In Crime & Justice: A Review of Research Volume 24. 1998.
University of Chicago.
Pages 366-368 by John Hagedorn


"Before I advance into the argument, I have to face the troublesome issue of defining a "gang." That young children and teenagers form peer groups is something we observe everyday. But where the peer group ends and the "gang" begins is where the controversy heats up.

The debate on the definition of "gang" is long and rancorous, and I do not intend to repeat it here. 1 Rather, where we might start would be to adapt from Thrasher (1927/1963) the notion that "ganging" is a normal peer activity of adolescents within a continuum of behaviors, from conventional to wild. For many scholars (e.g. Klein 1971; Spergel 1990) an intrinsic behavior of those peer groups called "gangs" would include criminal acts, while for others (e.g. Short 1997) it would not. Most social scientists would agree, however, that gangs through the ages have formed as peer groups of mainly male youths on the wild side of the continuum. And social scientists seem to also agree that these young males and females organize, to a varying degree, some of their rowdy, delinquent, and criminal activities.

For example, Joan Moore (in press) has said that "gangs are unsupervised peer groups who are socialized by the streets rather than by conventional institutions. They define themselves as a gang or "set" or some such term, and have the capacity to reproduce themselves, usually within a specific neighborhood." This definition omits criminality as a defining characteristic, since changing levels of violence and criminality are what Moore seeks to explain. Other social scientists might include criminal behavior in this definition, and such an inclusion would not change the substance of the matter. Sociological perspectives differ from law enforcement’s points of view by social science’s more dynamic focus on the process of development of young people adapting, as they grow up, to various economic and social conditions. Law enforcement agencies, mainly concerned with apprehending criminals, more statically define gangs as intentional and cohesive criminal associations (e.g. Chicago Crime Commission 1995). In my view, Moore’s definition captures the essence of earlier industrial era gangs while being broad enough to describe gangs today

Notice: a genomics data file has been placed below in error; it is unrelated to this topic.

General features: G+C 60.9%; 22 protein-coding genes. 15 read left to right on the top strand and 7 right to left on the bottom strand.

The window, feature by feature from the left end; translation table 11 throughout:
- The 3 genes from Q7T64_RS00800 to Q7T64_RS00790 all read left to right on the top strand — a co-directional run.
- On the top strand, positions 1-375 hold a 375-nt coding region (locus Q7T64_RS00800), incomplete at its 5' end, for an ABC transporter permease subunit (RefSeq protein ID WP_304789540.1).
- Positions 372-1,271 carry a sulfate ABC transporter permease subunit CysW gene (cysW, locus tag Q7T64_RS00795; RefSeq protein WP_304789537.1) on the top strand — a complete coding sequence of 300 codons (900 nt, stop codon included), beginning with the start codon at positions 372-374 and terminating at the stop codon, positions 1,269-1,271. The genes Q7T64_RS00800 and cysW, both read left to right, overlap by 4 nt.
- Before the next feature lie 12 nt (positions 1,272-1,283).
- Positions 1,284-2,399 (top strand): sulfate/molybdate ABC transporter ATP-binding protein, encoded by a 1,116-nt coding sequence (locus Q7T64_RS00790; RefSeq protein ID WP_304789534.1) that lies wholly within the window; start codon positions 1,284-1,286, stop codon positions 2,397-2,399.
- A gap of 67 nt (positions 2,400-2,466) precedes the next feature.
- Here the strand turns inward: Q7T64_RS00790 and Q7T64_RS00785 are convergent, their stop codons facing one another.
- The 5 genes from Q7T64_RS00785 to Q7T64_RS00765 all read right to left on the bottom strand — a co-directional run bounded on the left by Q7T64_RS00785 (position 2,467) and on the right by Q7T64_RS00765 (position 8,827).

Social scientists have disagreed on the relative weight to put on individual, family, group process, cultural, and structural factors in understanding gang participation and violence. These issues have been recently reflected in the broader sociological debate on the underclass (Wilson 1987; 1996). How much do structural variables, such as social isolation, explain the apparent increases in gang activity and violence? If gangs are basically a reflection of individual characteristics or the product of distinct subcultural values, we might witness quantitative increases in some behaviors, but stability in the age-old form of the gang. On the other hand, if gangs organize not only out of youthful wildness, but also in response to more immediate economic and institutional forces, the impact of economic restructuring may have led to significant changes in the form of some gangs and the nature of their violence."


FN 1 For reviews of this long debate i gang resarch see Spergel (1990), Bursik and Grasmick (1993), and Ball and Curry (1995). For a helpful analysis, see Moore's (1991, pp39-41) appliation of Fine's concept of "normal devinace" to gangs.


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